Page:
It’s a complicated time to learn all this stuff. My daughter used to work for LifeLock and I remember when she got on television and gave out her Social Security number and all that stuff. You’re like, “You must think this works because nobody wants that.” How much are banks accountable if something happens? Do they back you up and say, “This was attacked. We will give you your money back,” or, “You’re just out of luck,” if that thing happens.

You have the FDIC, so you’re covered for $100,000 or whatever it is. The data breaches are a big deal. A lot of times you don’t see what the impact of those data breaches will be for a year to a couple of years. They’re patient. These criminals are patient. You go on their tour, the dark web. You can buy Social Security numbers. It’s on for $25 apiece. If you look at what’s going on in the background, you would turn off all your devices. You’d want to do everything by pigeon or smoke signals.

I watch CSI Cyber. If you plug in your phone at the airport it was this. I’m like, “What?” I don’t know how much of that was accurate. Did you happen to watch those shows when it was on?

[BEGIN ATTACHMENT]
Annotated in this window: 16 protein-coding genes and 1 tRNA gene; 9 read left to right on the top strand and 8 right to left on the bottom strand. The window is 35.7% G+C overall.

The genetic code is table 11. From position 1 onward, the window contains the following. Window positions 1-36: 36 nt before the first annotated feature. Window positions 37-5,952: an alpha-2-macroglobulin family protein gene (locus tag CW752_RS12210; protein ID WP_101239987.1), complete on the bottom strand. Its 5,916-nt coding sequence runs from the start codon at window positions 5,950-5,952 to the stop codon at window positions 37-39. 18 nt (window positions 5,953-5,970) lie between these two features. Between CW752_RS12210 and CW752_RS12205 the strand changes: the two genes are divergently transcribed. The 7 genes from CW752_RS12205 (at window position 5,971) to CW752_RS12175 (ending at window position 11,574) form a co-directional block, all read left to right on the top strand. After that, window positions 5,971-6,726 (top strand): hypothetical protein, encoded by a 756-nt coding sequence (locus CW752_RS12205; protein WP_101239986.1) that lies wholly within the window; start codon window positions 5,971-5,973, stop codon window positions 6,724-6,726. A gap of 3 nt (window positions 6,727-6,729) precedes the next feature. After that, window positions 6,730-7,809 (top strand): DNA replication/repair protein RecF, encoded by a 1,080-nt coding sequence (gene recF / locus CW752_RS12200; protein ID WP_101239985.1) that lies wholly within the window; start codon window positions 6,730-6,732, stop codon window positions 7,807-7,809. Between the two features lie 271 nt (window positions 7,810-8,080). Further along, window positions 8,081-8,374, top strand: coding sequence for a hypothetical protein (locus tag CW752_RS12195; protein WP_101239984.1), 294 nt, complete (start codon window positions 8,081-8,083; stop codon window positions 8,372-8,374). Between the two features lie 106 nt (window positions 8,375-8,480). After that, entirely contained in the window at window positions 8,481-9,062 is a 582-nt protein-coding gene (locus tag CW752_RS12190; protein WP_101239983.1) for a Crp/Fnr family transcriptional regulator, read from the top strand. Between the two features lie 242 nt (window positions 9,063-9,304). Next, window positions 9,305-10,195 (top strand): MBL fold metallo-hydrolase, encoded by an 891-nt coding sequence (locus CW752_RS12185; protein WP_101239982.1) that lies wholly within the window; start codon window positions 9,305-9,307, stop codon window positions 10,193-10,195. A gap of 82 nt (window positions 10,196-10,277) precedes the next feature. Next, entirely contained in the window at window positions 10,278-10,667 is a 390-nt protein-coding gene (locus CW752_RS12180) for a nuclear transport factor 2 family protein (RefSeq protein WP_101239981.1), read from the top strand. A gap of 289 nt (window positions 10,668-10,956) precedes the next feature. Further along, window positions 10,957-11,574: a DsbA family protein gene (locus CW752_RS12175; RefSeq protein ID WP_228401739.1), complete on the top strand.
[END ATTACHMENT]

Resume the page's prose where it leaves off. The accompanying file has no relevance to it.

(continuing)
I did because I’d get a kick out of it, but a lot is accurate. We did a test once where I had a buddy of mine. I hire white hats to make sure that we can get our stuff doing what it’s supposed to be doing. They showed me from Paris, they logged on to somebody’s TV and they didn’t even know it was on. It was able to watch somebody on their TV and listen to them.

I didn’t think all TVs had cameras built into them. I know computers.

A lot of these new TVs these cameras because now you could use Skype on them and everything else. In 1980, I used to tell everybody, “You’re sure they’re not putting a little camera in that TV.”

What do you think of Echos?

You have to have security in place. I’ll give you a little scenario then you could take from it what you want. Biometrics is a way for us to determine who that individual is, it could be either your fingerprint, it could be your eyes. It could be your voice. A friend of mine is working with the City of Los Angeles and they have a biometrics for voice so that particular person has certain influxes and everything else. They can now be credentialed and have access to their bank account, to their homes, whatever it is. That little ecosystem could be listening to your voice. What can it do? It could index your voice and have access to if you start using other things. You have to take a look at the chain of events. If they’re using voice biometrics and they have your voice, they can utilize it for nefarious things. Something’s going to happen, but you have to be aware.